A team from the University of Rhode Island, working alongside the Massachusetts Disabled Persons Protection Commission and consultants with intellectual and developmental disabilities, has developed an app that teaches adults with intellectual and developmental disabilities how to recognize abuse and report it to authorities.
New mental health app developed by Rutgers Institute for Health faculty member Dr. Edward Selby launches today.
An innovative app from Ann & Robert H. Lurie Children’s Hospital of Chicago aims to increase earlier recognition of abuse in babies and children under 4 years of age who have bruises, with the hope of decreasing the incidence of severe injury and death from child abuse in this age group. The hospital launched the app in April, which coincides with National Child Abuse Prevention month.
LifeBridge Health has launched a new comprehensive mobile app for patients and consumers. Now available for download for iPhone and Android phone users, LifeBridge Health Mobile offers convenient and immediate access to the health system’s services such the physician directory, patient portal and online scheduling. LifeBridge Health Mobile is just one piece of the health system’s overall strategy to improve the digital patient experience.
JMIR Publications recently published “Blood Pressure Monitoring as a Digital Health Tool for Improving Diabetes Clinical Outcomes: Retrospective Real-world Study” in the Journal of Medical Internet Research (JMIR), which reported that there is a lack of understanding of the association between blood glucose (BG) and blood pressure (BP) levels when using digital health tools.
Data collected from a group of 200 heart attack survivors using a smartphone app designed to navigate the recovery process, such as medication management and lifestyle changes, showed that app users experienced hospital readmission within the first 30 days of discharge at half the rate of a comparable group given standard aftercare without the app.
Jennifer M. Orozco, MMS, PA-C, DFAAPA, director of advanced practice providers at Rush University Medical Center, is beginning her term as president of the American Academy of PAs for the 2021-22 leadership year.
Researchers at Aalto University have harnessed the power of chatbots to help designers and developers develop new apps and allow end users to find information on the apps on their devices. The chatbot ‘Hey GUI’ can answer questions by showing images and screenshots of apps, or through simple text phrases.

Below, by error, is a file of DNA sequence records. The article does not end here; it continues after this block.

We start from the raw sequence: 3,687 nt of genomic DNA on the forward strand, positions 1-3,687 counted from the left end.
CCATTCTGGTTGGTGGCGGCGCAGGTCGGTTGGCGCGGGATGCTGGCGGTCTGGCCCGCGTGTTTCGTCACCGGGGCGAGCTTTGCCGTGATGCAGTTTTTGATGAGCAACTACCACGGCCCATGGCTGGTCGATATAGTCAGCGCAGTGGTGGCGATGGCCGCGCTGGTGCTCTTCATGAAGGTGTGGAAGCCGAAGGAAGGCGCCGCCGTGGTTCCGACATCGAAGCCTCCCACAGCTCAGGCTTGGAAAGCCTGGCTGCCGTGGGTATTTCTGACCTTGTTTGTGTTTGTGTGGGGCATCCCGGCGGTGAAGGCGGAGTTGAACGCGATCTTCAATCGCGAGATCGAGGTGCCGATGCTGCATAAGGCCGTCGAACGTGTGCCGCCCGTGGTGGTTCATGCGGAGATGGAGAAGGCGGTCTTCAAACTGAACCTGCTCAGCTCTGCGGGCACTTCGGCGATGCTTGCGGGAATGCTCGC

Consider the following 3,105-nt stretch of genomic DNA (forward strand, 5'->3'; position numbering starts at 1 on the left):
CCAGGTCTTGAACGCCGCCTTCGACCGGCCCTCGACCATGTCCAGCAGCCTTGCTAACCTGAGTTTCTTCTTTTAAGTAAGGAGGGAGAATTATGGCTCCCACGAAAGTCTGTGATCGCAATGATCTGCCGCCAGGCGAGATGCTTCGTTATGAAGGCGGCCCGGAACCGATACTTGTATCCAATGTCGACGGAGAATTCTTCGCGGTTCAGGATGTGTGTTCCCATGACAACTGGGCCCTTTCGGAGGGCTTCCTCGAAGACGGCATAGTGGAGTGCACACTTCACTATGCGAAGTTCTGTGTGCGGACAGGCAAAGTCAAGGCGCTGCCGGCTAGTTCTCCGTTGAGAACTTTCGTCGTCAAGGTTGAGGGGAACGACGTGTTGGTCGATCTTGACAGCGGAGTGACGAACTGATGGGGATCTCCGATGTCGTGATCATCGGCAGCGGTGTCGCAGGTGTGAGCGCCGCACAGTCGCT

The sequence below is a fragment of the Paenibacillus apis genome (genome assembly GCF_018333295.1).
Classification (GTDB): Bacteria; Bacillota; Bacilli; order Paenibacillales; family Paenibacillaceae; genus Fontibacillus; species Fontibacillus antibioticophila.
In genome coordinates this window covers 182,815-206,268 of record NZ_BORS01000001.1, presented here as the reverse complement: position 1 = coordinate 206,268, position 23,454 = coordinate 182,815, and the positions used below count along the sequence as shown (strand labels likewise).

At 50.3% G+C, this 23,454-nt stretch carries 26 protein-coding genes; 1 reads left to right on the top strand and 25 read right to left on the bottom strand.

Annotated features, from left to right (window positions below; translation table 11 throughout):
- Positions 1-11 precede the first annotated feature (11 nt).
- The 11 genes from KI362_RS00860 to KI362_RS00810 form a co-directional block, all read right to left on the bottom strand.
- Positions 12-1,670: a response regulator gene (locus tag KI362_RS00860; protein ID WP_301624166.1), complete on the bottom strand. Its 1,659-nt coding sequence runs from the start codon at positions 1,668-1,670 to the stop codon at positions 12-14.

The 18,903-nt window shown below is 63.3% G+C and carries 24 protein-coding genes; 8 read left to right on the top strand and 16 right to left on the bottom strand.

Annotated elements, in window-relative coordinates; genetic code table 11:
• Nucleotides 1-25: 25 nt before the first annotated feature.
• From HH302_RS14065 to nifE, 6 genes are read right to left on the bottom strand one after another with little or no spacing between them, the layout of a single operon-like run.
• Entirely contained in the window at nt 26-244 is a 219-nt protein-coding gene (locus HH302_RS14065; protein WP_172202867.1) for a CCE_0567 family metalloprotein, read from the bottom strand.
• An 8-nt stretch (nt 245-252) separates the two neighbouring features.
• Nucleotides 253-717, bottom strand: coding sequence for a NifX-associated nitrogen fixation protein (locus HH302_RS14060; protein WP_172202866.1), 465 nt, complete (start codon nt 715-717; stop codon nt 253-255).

Recognising the symptoms of maternal anxiety and depression can be difficult, but with the help of a new app – developed by the University of South Australia and parent support group Village Foundation – thousands of women will be empowered to monitor their mental health, both during pregnancy and after birth.
An app developed by Australian mathematician Professor Peter Pudney to make trains safer, more fuel efficient and run to time, is now used in 8000 passenger, freight and heavy haul trains on four continents.
DHS S&T awarded $959,305 to the Applied Physics Laboratory at the University of Washington (UW-APL) to bring together a group of experts and trusted entities to develop digital contact tracing (DCT) application (app) testing criteria.
For the first time, an app has been shown to reduce key symptoms of chronic pain. A UNH-led study evaluated the impact of Manage My Pain(MMP), a digital health solution on chronic pain patients.
DHS S&T has awarded $198,600 to AppCensus, a start-up based in El Cerrito, California, to develop testing and validation services for digital contact tracing applications.
With COVID-19 infection rates rising across the country as students return to school for the spring semester, how will schools and colleges control the spread? COVID Back-to-School can help. It’s a free online tool that predicts the outcome of taking…
Data scientists and cancer doctors at the University of Michigan have developed OncCOVID, an app that draws on global cancer and coronavirus data to create individualized mortality risk assessments for receiving immediate versus delayed cancer treatment.
As the number of COVID-19 cases continues to rise in the U.S., a new free research app is hoping to slow the outbreak of the disease by tracking symptoms of millions across the country. To bring the app home to Texans, researchers at The University of Texas Health Science Center at Houston (UTHealth) have joined the national research project led by Harvard University.
Researchers and a volunteer team from Pinterest developed How We Feel, an app that lets users report symptoms of the disease caused by the novel coronavirus.
UCLA researchers have launched an app called Stop COVID-19 Together, which is designed to predict the spread of COVID-19 throughout the community and to assess the effectiveness of current measures in that community, including physical distancing. The app will build a map of possible hotspots where there may be a higher risk for accelerated spread of the disease.
A recent Cornell Tech alumnus is applying his health tech skills to a crowdsourcing app that allows users to share their COVID status, to better inform individuals and health authorities.
Available both on the web and via a mobile app, SABER provides users with a means to upload and share real-time business status information with other organizations, particularly government aid entities such as FEMA, during an emergency or crisis.
A computer betting game can help predict the likelihood that someone recovering from opioid addiction will reuse the pain-relieving drugs, a new study shows.